Twenty-one years ago today, 120 countries adopted the Rome Statute of the International Criminal Court (ICC), creating a permanent international court to hold perpetrators of the world’s gravest crimes to account. The anniversary is a moment to reflect on the successes and challenges of bringing justice to victims over the past year.
With armed conflicts raging across the globe and devastating civilian populations, demand for accountability is growing. In Liberia, citizens and civil society groups are calling on President George Weah to support the creation of a war crimes court to provide justice for atrocities committed during the country’s two civil wars.
In the Central African Republic, the Special Criminal Court has finally opened investigations into abuses committed during the years-long conflict there. Several prosecutors in Europe are investigating and bringing to trial atrocity crimes cases committed in countries such as Syria and Iraq, where the ICC has no jurisdiction. Some governments are also attempting to fill this gap by creating teams of independent investigators to examine crimes in Syria and Myanmar.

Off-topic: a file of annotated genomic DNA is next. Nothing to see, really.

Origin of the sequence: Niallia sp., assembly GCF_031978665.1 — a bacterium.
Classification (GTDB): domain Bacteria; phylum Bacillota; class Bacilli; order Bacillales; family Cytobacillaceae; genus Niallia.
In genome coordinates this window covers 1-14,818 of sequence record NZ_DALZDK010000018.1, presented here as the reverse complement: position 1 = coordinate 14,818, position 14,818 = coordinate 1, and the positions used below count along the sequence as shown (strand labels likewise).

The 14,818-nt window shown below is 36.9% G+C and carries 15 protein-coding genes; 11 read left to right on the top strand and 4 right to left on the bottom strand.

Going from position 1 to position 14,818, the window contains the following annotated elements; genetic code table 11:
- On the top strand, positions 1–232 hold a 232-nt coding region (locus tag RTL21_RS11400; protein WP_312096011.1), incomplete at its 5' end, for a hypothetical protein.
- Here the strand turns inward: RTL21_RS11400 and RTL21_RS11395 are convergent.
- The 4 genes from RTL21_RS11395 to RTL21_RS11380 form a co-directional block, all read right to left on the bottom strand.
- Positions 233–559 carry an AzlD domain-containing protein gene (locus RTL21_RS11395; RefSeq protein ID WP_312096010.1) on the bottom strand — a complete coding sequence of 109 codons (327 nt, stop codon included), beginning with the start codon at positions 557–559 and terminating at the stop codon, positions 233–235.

At the ICC, two suspects of grave crimes in the Central African Republic, Patrice Edouard Ngaissona and Alfred Yékatom, were arrested and transferred to the court. Earlier this month, the ICC prosecutor filed a request to open an investigation into certain crimes against ethnic Rohingya arising from government atrocities in Myanmar. Last week, ICC judges convicted Congolese warlord Bosco Ntaganda for war crimes and crimes against humanity, and began hearings for the confirmation of charges in the case against Al Hassan for crimes in northern Mali.
But there have also been serious setbacks for victims awaiting justice from the court. In January, ICC judges dismissed the case against former Ivorian president Laurent Gbagbo and the written reasons for the oral decision were only filed on July 16. In April, judges rejected the prosecutor’s request to open an investigation in Afghanistan on a problematic legal basis. In the face of evident shortcomings, the court needs to step up its performance.
The ICC is also facing unprecedented threats from the United States. In March, the Trump administration threatened visa bans on ICC staff if the court began investigating US nationals for alleged crimes in Afghanistan, and then proceeded to revoke the prosecutor’s visa in April.
While challenges to securing accountability around the world persist, 21 years after the completion of the Rome Statute, the victims’ need for justice and an effective court are greater than ever.